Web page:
Earlier this month I attended an inaugural PEN Canada event in my city. The purpose of bringing such discussions to locales throughout the country is to turn the discussion about censorship and freedom of expression inward where, against the outrages we see in other parts of the world, we risk falling into a false sense of complacency. The empty chair at this debate was reserved for Raif Badawi, the Saudi man sentenced to 10 years in prison and 1,000 lashes for the “outrageous” crime of blogging. His wife and children have been granted refugee status in Canada but the Canadian government is curiously reluctant to speak out. Why? I can’t help but wonder if their foot dragging around any international injustices that involve refugees or foreign born Canadians (the non-white ones, that is) reflects the persistent attitudes of the Conservative government’s core grass root supporters. Funny how soon we forget that all non-Aboriginal Canadians are immigrants in this colonial landscape if you go back far enough. The subjugation and treatment of our First Nations peoples is often seen as justifiable, built into our collective history. That is no excuse, but somehow racial concerns carry an entirely new intensity when the matter is much more black and white, so to speak.
Or when we see it elsewhere.
The recent passing of South African novelist André Brink led me to a long overdue reading of one of his classic novels, Rumours of Rain, which dovetailed nicely with the issues that have been in my mind since attending the PEN event. Published in 1978 and addressed directly to the injustices of apartheid, the echoes of this, and his other controversial novels of this period, have long reverberations that continue to ring close to the bone in this increasingly global new world.
The power of Rumours of Rain lies in the narrative voice. Martin Mynhardt, a successful Afrikaner businessman, has stolen a rare week of solitude in London to exercise his literary ambitions while attempting to exorcise any measure of guilt in the unfolding of a recent series of events that have torn apart the lives of some of the people who were once closest to him. Driven solely by his own over inflated sense of self worth and an endless internal cost-benefit analysis, Martin is a ruthlessly blind apologist for apartheid. He imagines himself sufficiently enlightened to know what is best for his country and his family. He focuses his attention on the events surrounding a weekend visit to the family farm with his son where his goal is to convince his mother to approve the sale of the land, an urgent deal to which he is already deeply committed. But nothing is simple. Violence not only intrudes on his visit to the farm, but back home in Johannesburg, a violent series of riots is about to erupt in Soweto.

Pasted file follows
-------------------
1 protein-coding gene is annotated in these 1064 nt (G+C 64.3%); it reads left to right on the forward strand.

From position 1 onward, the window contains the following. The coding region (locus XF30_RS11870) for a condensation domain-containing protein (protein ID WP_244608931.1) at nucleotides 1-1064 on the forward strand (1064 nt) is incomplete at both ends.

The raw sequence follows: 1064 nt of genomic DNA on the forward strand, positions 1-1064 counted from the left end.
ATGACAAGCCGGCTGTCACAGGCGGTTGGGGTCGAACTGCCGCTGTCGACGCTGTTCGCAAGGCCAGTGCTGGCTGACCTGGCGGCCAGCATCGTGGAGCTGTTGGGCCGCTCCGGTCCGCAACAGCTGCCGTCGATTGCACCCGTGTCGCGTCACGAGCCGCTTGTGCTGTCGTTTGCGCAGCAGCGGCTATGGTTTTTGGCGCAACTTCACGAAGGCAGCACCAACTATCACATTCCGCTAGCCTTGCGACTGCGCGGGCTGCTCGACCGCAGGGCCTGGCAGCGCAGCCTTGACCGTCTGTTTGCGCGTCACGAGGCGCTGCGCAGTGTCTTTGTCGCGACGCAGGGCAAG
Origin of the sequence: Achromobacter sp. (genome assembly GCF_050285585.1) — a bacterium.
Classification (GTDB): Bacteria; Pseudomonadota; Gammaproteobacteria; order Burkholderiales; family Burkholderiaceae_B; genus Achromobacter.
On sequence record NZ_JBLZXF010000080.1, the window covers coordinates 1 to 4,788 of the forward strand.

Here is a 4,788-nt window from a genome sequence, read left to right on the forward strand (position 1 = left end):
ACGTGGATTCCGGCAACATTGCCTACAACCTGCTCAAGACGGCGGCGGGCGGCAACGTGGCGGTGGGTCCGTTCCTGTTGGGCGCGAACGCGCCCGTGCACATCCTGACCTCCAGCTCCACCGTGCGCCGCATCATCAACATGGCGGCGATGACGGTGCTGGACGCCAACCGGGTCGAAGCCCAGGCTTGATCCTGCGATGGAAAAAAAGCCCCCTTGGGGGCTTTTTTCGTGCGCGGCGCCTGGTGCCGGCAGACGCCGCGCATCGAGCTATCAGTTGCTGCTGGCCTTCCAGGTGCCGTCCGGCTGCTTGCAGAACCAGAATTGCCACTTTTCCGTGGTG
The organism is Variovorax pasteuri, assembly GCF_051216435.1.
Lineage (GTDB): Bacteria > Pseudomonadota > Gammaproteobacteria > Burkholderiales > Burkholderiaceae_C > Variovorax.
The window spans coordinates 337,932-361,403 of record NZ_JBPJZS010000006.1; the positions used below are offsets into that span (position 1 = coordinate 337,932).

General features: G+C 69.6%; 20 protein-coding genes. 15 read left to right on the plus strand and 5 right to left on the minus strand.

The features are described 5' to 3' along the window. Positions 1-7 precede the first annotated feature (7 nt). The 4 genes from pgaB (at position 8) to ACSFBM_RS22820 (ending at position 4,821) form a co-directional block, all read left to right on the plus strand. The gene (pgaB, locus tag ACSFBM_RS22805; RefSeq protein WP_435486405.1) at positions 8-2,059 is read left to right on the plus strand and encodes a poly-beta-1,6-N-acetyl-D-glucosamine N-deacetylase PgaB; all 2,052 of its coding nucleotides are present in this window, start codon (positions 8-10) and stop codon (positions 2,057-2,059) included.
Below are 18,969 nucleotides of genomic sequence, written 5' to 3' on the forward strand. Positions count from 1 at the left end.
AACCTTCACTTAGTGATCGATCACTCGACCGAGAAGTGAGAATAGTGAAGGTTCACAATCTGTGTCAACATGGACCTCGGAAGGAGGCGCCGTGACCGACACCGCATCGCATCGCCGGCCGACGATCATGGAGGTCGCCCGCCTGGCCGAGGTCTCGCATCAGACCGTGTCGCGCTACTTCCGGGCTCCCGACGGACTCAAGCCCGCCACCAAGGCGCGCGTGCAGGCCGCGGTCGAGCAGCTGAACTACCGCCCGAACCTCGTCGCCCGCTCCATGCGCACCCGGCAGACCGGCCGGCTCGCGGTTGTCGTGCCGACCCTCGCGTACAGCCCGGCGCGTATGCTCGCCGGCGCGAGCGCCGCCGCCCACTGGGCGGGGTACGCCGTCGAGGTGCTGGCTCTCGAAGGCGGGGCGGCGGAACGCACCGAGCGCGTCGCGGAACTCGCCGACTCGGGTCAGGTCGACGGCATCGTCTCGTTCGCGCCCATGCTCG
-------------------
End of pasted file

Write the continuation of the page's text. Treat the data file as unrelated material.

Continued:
In a long winded, self indulgent, but oddly engaging account, he chronicles his complicated relationships with his best friend, his wife, his son, and his mistress. He honestly feels personally affronted by the revolutionary political passions he is witness to, especially in his friend Bernard – after all, he does not want them to reflect badly on him. But he is unable to acknowledge any responsibility for the role any of his own action or inaction may have played in the end results; he can justify every selfish choice he makes in marriage, love, sex, business and friendship. No matter the cost.
Yet, in committing his story to paper, Mynhardt inadvertently succeeds in giving an eloquent voice to the very views he claims to disdain. He manages this by including transcripts from Bernard’s trial for treason, his son’s bitter reflections on his recent experiences with the army in Angola and through passionate exchanges with Charlie Mofokong, an educated black South African and childhood friend of Bernard’s whom he reluctantly employs to assist him in managing his mine interests.
Throughout the novel two interwoven refrains recur: Martin’s grandfather’s favourite Biblical passage “And have not love”(1 Cor:13) and the anthemic Nkosi Sikelel’ iAfrika.
What we end up is with is the voice of a deeply flawed, myopic (literally and figuratively) anti-hero; not surprisingly one who must have made more than a few attentive readers shift uncomfortably in their armchairs. Literature is often at its most effective when it gives voice to the under dog, but in skillful hands, like Brink’s, turning the narrative over to the less sympathetic side of the equation can have a resounding impact. Especially when we feel a moment of empathy with a man we want to despise, catch a glimpse of him in ourselves.
Fittingly, a month that started with a local PEN event, has ended with Freedom to Read Week in Canada. The opportunity to honour an author who used his voice, together with many of his fellow writers, to raise a chorus to question and challenge apartheid, seems appropriate. Today the intrinsic messages against racism, classism and greed still need to be heard by a wide audience.